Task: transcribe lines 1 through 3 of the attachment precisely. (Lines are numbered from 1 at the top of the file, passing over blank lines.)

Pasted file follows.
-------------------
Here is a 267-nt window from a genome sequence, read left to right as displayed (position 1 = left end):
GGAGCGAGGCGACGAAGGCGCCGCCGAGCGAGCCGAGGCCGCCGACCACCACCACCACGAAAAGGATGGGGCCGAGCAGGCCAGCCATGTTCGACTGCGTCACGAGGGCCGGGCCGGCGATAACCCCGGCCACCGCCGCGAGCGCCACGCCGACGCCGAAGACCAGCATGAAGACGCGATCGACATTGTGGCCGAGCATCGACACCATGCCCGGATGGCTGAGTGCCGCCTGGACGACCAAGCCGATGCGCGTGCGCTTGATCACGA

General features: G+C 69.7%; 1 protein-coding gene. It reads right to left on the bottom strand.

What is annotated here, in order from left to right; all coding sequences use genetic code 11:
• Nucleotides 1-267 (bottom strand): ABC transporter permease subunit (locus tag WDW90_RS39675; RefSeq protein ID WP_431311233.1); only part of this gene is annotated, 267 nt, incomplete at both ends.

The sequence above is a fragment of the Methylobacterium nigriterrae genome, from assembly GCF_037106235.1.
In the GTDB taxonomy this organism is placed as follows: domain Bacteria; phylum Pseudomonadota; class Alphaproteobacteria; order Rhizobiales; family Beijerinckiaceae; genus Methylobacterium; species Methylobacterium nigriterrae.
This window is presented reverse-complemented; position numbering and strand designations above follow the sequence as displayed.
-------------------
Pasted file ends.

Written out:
Here is a 267-nt window from a genome sequence, read left to right as displayed (position 1 = left end):
GGAGCGAGGCGACGAAGGCGCCGCCGAGCGAGCCGAGGCCGCCGACCACCACCACCACGAAAAGGATGGGGCCGAGCAGGCCAGCCATGTTCGACTGCGTCACGAGGGCCGGGCCGGCGATAACCCCGGCCACCGCCGCGAGCGCCACGCCGACGCCGAAGACCAGCATGAAGACGCGATCGACATTGTGGCCGAGCATCGACACCATGCCCGGATGGCTGAGTGCCGCCTGGACGACCAAGCCGATGCGCGTGCGCTTGATCACGA

General features: G+C 69.7%; 1 protein-coding gene. It reads right to left on the bottom strand.